If the SEs had a reasonable sized twist up eyecups (most WF porros have twist up eyecups that are two wide for my eye orbits), I think I could mitigate the blackout problem better since I could set the ER at the proper distance for my individual eyes. My right eye is set slightly further back then my left eye, hardly noticeable in real life, but when eye placement is critical, every mm counts.

With the SE's fold down rubber eyecups, the choice is either all the way up or all the way down. One guy, think it was Claudio from Cloudy Nights, managed to use rubber bands to get the eyecups in a halfway up position. I tried it, but couldn't get them to stay that way. Must have stronger rubber bands in Italy. :-)

I think if you can modify the eyecups some way with washers or rubber bands, etc., then its worth trying to adjust to the bins if the optics are superb.

But unless you are a diehard porromaniac like me, there are so many good choices out there with roofs that you're bound to find ones that fit you better.

It's your cross to bear. You are either going to need to modify the eyecups or use the MOLCET or limit yourself to bins that don't cause blackouts for you.

My buggers are sensitivity to "rolling ball" and issues with "nose relief".

So to finally answer your question, yes, I am willing to put up with image blackouts to a certain degree, but if an optic requires superincumbent (Word-of-the-Day) contortions to avoid blackouts, then it gets black(out)listed.

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Old Friday 13th January 2012, 21:14   #12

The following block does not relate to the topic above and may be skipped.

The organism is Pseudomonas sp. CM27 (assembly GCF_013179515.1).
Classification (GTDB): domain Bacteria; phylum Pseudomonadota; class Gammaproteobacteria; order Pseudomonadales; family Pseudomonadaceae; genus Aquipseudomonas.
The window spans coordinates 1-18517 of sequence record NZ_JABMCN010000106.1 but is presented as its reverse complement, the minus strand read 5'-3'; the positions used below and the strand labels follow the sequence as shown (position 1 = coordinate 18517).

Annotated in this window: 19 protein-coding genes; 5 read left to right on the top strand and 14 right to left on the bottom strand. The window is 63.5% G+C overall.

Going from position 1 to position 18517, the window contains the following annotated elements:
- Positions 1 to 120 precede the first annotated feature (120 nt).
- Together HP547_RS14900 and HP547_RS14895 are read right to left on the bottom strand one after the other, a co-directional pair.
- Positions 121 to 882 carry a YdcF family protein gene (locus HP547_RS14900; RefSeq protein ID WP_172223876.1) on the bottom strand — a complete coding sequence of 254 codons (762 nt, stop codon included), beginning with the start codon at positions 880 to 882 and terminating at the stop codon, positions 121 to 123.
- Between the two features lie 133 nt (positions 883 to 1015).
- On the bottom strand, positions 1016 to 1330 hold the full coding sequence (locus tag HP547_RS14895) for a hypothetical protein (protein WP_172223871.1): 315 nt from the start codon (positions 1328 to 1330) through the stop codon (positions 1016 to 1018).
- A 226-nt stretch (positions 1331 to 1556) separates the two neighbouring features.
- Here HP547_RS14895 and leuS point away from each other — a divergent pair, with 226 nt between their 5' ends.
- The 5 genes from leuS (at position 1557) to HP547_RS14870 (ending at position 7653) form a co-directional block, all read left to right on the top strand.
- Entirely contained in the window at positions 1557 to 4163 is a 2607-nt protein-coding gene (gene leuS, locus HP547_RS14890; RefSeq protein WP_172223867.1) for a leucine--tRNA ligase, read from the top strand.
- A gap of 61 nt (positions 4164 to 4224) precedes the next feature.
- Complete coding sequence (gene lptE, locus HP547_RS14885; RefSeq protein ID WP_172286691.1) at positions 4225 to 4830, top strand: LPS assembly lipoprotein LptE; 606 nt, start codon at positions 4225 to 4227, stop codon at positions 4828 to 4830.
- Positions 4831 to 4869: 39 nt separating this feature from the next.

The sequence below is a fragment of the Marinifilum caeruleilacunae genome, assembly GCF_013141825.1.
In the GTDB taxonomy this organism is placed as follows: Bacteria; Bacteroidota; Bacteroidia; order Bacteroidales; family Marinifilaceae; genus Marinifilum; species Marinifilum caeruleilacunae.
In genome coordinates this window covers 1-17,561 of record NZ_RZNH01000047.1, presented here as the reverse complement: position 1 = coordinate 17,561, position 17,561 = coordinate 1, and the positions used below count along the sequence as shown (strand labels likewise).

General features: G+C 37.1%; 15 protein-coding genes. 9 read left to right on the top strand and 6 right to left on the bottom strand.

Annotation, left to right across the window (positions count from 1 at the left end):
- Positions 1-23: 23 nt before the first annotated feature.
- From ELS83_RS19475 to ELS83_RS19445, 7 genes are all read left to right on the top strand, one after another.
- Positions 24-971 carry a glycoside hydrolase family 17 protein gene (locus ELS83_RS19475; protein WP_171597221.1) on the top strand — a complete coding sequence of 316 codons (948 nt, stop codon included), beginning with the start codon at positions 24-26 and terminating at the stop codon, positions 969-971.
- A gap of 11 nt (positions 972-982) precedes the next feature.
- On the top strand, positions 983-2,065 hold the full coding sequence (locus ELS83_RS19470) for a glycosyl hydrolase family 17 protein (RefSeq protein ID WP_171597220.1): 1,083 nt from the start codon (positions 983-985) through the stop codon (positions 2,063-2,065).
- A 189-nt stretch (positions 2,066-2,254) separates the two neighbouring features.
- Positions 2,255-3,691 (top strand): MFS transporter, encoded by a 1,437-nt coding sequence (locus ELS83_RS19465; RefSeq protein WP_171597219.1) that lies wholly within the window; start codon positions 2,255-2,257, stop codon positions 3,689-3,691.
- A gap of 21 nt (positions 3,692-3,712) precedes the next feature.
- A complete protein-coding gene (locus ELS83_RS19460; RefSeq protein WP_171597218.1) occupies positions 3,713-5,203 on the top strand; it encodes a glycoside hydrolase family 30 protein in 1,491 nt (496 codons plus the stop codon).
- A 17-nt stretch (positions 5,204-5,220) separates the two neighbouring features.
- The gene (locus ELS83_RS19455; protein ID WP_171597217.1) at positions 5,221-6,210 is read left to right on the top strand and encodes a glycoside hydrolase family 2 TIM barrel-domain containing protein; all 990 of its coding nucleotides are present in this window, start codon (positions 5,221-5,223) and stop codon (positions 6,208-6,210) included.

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Sorry, what's 'blackout'?
The right image shows blackout/kidney beaning due to too large eye relief, and the left shows what you will see when the eye relief is insufficient.

//L
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Old Friday 13th January 2012, 22:14   #13
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I believe blackout is caused when your eye is "inside" the specified eye relief.

Screw in your eye cups and view with your eye too close and then too far... you'll see it happens only when the eye is inside the eye relief range.

Also happens when you move your eye off axis (looking left or right).

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Old Friday 13th January 2012, 22:16   #14
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The right image shows blackout/kidney beaning due to too large eye relief, and the left shows what you will see when the eye relief is insufficient.

//L
Thanks for that, really appreciated
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Old Friday 13th January 2012, 22:23   #15
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The right image shows blackout/kidney beaning due to too large eye relief, and the left shows what you will see when the eye relief is insufficient.